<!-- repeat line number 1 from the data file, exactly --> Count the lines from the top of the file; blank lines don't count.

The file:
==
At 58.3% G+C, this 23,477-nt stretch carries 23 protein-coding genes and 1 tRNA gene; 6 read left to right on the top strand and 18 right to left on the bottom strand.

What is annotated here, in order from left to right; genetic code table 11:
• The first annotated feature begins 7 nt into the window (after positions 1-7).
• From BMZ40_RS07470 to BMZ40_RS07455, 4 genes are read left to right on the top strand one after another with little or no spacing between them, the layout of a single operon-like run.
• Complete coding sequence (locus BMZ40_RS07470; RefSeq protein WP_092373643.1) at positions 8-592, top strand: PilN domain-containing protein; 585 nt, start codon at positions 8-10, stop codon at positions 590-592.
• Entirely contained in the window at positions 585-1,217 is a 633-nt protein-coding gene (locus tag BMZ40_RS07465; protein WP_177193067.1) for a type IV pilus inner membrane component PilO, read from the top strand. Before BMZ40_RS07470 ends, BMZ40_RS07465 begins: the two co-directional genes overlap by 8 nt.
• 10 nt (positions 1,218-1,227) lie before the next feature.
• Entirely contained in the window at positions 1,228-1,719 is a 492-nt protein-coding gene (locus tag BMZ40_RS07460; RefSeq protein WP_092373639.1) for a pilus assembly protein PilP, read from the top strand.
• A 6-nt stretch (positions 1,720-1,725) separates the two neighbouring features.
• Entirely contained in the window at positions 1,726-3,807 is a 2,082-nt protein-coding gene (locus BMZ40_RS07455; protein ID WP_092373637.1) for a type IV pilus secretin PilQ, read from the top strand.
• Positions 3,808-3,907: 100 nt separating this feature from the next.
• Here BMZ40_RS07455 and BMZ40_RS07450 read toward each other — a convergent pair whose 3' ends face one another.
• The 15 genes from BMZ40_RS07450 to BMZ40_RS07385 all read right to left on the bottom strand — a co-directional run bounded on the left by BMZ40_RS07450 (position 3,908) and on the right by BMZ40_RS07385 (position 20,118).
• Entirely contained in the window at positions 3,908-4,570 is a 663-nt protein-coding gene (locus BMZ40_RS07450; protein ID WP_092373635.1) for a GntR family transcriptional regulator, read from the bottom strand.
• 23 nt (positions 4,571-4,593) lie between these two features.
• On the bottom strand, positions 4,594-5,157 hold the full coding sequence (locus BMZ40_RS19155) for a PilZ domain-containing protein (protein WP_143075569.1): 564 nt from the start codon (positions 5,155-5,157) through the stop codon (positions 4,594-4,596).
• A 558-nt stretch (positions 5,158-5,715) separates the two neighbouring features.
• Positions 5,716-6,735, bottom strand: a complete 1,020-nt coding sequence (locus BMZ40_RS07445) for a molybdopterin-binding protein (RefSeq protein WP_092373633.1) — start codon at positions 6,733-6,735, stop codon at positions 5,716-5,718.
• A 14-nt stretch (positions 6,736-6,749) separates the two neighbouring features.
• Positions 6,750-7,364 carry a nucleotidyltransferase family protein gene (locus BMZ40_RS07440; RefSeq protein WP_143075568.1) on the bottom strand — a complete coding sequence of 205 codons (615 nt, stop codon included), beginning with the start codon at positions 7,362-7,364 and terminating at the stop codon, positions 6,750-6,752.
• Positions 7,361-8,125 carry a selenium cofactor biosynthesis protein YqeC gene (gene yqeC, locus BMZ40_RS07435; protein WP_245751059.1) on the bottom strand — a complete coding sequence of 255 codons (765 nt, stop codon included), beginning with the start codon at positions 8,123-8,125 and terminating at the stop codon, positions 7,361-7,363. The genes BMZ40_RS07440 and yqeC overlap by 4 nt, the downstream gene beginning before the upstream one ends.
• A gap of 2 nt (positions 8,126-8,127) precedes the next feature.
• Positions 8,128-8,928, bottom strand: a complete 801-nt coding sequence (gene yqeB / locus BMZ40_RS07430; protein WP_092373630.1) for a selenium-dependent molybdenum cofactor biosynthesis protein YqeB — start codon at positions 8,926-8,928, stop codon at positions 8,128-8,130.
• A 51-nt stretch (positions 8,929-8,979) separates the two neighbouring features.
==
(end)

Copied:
At 58.3% G+C, this 23,477-nt stretch carries 23 protein-coding genes and 1 tRNA gene; 6 read left to right on the top strand and 18 right to left on the bottom strand.